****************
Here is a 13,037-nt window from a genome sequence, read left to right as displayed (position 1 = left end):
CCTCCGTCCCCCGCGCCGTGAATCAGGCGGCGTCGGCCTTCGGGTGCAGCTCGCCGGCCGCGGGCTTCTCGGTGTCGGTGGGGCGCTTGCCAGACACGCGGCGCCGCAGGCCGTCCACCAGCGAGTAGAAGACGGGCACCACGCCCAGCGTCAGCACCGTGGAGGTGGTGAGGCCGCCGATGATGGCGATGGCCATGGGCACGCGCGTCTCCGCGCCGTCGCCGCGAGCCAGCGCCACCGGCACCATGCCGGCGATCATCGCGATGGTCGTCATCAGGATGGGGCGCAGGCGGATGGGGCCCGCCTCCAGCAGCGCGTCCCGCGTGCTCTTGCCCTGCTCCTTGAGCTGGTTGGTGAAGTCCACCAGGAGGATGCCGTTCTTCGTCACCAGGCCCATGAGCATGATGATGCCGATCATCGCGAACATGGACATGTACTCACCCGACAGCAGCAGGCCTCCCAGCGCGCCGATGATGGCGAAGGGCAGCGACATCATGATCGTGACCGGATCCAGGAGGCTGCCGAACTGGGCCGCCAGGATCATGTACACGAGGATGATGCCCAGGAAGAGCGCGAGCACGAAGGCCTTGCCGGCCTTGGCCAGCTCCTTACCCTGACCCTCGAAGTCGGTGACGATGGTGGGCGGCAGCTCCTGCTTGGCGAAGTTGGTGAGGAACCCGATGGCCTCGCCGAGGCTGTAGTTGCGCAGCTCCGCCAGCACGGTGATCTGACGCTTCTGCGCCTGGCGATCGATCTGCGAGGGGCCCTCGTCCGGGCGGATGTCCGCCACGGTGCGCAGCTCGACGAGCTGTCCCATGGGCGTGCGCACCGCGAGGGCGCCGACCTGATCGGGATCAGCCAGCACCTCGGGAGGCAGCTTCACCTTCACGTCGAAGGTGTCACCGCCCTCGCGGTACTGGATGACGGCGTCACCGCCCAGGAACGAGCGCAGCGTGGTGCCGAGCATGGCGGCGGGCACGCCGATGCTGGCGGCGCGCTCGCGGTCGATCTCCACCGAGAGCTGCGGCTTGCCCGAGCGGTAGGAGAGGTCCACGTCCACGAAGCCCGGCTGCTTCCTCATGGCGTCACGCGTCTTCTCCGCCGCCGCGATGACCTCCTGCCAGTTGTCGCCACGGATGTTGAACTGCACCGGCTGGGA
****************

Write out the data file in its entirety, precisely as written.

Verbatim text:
Here is a 13,037-nt window from a genome sequence, read left to right as displayed (position 1 = left end):
CCTCCGTCCCCCGCGCCGTGAATCAGGCGGCGTCGGCCTTCGGGTGCAGCTCGCCGGCCGCGGGCTTCTCGGTGTCGGTGGGGCGCTTGCCAGACACGCGGCGCCGCAGGCCGTCCACCAGCGAGTAGAAGACGGGCACCACGCCCAGCGTCAGCACCGTGGAGGTGGTGAGGCCGCCGATGATGGCGATGGCCATGGGCACGCGCGTCTCCGCGCCGTCGCCGCGAGCCAGCGCCACCGGCACCATGCCGGCGATCATCGCGATGGTCGTCATCAGGATGGGGCGCAGGCGGATGGGGCCCGCCTCCAGCAGCGCGTCCCGCGTGCTCTTGCCCTGCTCCTTGAGCTGGTTGGTGAAGTCCACCAGGAGGATGCCGTTCTTCGTCACCAGGCCCATGAGCATGATGATGCCGATCATCGCGAACATGGACATGTACTCACCCGACAGCAGCAGGCCTCCCAGCGCGCCGATGATGGCGAAGGGCAGCGACATCATGATCGTGACCGGATCCAGGAGGCTGCCGAACTGGGCCGCCAGGATCATGTACACGAGGATGATGCCCAGGAAGAGCGCGAGCACGAAGGCCTTGCCGGCCTTGGCCAGCTCCTTACCCTGACCCTCGAAGTCGGTGACGATGGTGGGCGGCAGCTCCTGCTTGGCGAAGTTGGTGAGGAACCCGATGGCCTCGCCGAGGCTGTAGTTGCGCAGCTCCGCCAGCACGGTGATCTGACGCTTCTGCGCCTGGCGATCGATCTGCGAGGGGCCCTCGTCCGGGCGGATGTCCGCCACGGTGCGCAGCTCGACGAGCTGTCCCATGGGCGTGCGCACCGCGAGGGCGCCGACCTGATCGGGATCAGCCAGCACCTCGGGAGGCAGCTTCACCTTCACGTCGAAGGTGTCACCGCCCTCGCGGTACTGGATGACGGCGTCACCGCCCAGGAACGAGCGCAGCGTGGTGCCGAGCATGGCGGCGGGCACGCCGATGCTGGCGGCGCGCTCGCGGTCGATCTCCACCGAGAGCTGCGGCTTGCCCGAGCGGTAGGAGAGGTCCACGTCCACGAAGCCCGGCTGCTTCCTCATGGCGTCACGCGTCTTCTCCGCCGCCGCGATGACCTCCTGCCAGTTGTCGCCACGGATGTTGAACTGCACCGGCTGGGA